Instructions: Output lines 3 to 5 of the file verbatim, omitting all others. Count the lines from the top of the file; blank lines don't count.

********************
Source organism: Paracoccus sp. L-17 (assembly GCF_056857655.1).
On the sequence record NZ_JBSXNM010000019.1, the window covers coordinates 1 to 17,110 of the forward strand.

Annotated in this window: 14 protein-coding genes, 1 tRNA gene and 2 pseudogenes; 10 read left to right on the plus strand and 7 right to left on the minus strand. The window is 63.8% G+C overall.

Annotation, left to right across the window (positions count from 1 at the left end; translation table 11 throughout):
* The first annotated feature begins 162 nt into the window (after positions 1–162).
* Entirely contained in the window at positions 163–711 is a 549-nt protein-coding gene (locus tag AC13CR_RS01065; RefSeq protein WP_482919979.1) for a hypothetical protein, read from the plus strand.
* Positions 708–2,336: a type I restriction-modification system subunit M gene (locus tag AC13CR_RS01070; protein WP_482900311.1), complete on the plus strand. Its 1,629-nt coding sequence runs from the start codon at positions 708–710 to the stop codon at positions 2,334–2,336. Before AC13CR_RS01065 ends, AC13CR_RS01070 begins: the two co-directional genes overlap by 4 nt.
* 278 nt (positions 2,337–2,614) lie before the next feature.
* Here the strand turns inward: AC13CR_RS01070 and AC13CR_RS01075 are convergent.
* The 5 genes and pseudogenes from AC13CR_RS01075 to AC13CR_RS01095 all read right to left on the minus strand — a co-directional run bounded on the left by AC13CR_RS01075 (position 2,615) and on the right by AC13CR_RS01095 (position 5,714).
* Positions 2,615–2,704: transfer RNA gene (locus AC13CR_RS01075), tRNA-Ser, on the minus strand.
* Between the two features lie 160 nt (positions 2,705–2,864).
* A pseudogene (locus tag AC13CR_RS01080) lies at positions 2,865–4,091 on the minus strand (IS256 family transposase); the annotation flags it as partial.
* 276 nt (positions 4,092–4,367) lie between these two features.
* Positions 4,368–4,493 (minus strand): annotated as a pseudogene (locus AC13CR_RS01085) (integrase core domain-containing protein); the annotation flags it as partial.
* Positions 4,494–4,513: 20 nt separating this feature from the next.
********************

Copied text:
Annotated in this window: 14 protein-coding genes, 1 tRNA gene and 2 pseudogenes; 10 read left to right on the plus strand and 7 right to left on the minus strand. The window is 63.8% G+C overall.

Annotation, left to right across the window (positions count from 1 at the left end; translation table 11 throughout):
* The first annotated feature begins 162 nt into the window (after positions 1–162).